While Black Magic was fairly close to Tricorn Black and Onyx, there’s really a pretty substantial difference when you compare it with a softer black hue like SW Iron Ore. Iron Ore has double the LRV of Black Magic and has more of a charcoal undertone.

Tips for deciding if SW Black Magic is for you

Most people skip the step of actually trying out their paint color, and unfortunately, most people end up hating the paint color when they go about it that way.

Yes, even for a black paint color, you still need to test it out first. There’s not one single color that I would recommend forgoing this step.

As a paint color expert, I’m often asked how to go about testing out the color, so here’s my top 3 tips for evaluating black paint.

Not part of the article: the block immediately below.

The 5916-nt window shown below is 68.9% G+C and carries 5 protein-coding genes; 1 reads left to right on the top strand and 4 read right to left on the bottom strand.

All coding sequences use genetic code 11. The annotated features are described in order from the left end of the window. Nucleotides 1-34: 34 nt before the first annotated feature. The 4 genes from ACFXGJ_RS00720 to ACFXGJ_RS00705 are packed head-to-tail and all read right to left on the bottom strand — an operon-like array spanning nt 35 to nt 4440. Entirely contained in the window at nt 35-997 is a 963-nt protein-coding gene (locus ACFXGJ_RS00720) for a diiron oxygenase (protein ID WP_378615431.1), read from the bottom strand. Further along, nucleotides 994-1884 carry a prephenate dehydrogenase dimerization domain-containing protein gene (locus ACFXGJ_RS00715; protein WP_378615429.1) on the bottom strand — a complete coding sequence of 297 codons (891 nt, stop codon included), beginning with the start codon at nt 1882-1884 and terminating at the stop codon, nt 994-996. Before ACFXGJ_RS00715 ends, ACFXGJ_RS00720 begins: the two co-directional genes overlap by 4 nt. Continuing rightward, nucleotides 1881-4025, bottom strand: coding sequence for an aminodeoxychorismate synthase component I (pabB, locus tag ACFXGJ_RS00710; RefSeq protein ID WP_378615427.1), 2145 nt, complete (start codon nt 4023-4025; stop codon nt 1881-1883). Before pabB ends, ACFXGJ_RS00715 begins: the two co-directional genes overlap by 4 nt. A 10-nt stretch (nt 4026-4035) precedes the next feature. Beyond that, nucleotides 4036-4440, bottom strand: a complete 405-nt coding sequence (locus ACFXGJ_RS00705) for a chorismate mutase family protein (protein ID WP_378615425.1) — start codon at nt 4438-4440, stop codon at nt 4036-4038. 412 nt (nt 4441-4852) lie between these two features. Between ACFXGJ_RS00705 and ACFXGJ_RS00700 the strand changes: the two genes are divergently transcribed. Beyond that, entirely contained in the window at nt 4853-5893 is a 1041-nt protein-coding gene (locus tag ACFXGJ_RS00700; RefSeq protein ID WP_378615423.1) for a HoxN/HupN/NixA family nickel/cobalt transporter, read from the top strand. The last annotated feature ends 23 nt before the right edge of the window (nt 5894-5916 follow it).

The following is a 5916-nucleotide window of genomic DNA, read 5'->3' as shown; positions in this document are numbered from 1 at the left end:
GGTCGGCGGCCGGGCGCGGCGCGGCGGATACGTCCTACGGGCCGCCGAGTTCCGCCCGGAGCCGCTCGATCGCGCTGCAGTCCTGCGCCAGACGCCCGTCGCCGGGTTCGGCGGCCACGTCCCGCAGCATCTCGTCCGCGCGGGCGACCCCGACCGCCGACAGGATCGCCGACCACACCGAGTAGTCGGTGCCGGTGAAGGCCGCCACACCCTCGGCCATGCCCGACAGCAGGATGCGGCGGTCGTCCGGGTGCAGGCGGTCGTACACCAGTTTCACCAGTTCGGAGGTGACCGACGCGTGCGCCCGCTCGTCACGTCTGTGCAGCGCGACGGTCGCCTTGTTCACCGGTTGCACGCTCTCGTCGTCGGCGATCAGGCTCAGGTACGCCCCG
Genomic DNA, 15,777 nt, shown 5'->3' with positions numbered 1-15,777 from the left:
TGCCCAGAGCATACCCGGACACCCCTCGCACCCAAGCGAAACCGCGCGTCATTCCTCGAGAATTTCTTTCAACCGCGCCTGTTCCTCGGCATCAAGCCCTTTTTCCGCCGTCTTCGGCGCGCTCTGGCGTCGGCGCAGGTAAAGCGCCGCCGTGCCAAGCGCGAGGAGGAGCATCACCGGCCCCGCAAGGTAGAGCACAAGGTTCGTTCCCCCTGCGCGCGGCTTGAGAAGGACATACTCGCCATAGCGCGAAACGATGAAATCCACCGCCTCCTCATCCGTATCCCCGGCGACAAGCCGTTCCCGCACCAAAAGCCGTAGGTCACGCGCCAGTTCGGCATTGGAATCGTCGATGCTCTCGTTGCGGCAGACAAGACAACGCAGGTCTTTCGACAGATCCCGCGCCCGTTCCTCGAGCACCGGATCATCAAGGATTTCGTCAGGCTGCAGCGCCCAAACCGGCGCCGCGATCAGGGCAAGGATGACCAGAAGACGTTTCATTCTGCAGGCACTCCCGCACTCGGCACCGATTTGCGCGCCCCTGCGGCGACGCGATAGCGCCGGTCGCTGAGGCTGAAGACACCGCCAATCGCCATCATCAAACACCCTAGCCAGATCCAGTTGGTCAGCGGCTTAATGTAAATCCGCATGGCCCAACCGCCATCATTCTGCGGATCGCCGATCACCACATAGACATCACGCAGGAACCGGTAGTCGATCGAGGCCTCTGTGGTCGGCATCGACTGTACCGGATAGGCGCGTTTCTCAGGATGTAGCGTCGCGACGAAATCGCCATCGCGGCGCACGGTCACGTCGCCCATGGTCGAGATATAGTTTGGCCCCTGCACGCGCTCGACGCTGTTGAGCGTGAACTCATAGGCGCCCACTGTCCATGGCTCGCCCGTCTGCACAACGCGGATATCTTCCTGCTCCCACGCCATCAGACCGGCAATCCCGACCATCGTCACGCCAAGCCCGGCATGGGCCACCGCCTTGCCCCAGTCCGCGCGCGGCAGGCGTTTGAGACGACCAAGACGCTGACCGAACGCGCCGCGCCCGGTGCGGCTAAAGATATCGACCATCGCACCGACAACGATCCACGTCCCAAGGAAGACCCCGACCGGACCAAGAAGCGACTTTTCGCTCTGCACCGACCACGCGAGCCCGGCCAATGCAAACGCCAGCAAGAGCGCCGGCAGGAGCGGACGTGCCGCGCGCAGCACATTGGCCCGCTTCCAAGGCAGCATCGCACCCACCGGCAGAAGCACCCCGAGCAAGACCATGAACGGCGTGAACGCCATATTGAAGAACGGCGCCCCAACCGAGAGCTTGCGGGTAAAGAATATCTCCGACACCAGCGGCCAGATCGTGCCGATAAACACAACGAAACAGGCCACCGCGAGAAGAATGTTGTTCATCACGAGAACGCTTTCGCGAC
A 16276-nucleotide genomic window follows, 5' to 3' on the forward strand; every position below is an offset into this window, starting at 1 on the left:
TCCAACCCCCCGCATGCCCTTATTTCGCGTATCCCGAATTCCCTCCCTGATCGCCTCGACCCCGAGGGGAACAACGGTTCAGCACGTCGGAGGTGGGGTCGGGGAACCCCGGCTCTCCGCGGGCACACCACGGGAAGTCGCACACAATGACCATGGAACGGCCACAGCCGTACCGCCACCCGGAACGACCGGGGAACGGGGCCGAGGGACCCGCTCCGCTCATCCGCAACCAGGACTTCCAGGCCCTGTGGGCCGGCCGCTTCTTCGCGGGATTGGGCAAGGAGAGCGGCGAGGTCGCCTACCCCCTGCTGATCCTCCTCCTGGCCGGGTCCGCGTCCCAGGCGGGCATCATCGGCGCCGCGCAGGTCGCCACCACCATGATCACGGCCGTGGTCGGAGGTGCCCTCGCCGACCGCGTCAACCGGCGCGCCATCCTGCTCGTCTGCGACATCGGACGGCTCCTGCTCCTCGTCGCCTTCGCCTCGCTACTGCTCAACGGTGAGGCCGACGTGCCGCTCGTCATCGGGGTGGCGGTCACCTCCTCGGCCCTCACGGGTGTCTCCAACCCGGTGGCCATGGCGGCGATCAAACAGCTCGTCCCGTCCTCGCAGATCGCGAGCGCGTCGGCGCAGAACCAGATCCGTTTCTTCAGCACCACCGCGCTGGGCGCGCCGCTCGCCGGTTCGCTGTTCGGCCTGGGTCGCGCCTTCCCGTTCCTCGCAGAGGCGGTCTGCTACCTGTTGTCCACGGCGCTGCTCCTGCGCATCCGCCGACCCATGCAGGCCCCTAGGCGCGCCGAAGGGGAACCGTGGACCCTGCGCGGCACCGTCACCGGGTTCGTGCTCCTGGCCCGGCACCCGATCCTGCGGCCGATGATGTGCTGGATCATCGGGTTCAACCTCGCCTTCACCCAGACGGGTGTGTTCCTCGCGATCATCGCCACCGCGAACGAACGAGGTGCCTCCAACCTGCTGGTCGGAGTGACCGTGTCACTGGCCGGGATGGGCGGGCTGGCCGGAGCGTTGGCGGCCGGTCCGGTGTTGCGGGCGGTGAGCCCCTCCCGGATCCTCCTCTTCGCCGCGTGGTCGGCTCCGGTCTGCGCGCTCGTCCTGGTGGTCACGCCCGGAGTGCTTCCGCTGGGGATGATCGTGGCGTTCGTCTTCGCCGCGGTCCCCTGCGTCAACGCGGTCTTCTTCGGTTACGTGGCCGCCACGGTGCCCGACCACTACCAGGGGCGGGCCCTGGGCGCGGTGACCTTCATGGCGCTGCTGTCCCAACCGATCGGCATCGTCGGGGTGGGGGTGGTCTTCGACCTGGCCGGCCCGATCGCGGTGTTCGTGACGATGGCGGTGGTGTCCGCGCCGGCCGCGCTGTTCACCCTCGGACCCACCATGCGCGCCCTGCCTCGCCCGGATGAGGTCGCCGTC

Step 1: Evaluate your light

Lighting in a room or lack of, can make or break your paint colors. As you now know, Black Magic is pretty dark.

You might not realize how dark Black Magic is until you test out the color in your home and see how it reacts to the light in your home.

If you are using Black Magic to paint a small piece like a chest of drawers or table, you can skip this step, as this is just for door/wall applications.

A room with less natural light will make Black Magic look even darker. A room with a lot of natural light will make Black Magic look lighter.

Seems simple, but I can’t tell you how many people look at only a photograph of their paint color without first seeing how it will react in their room with their light, and of course, the color ends up being too light or too dark.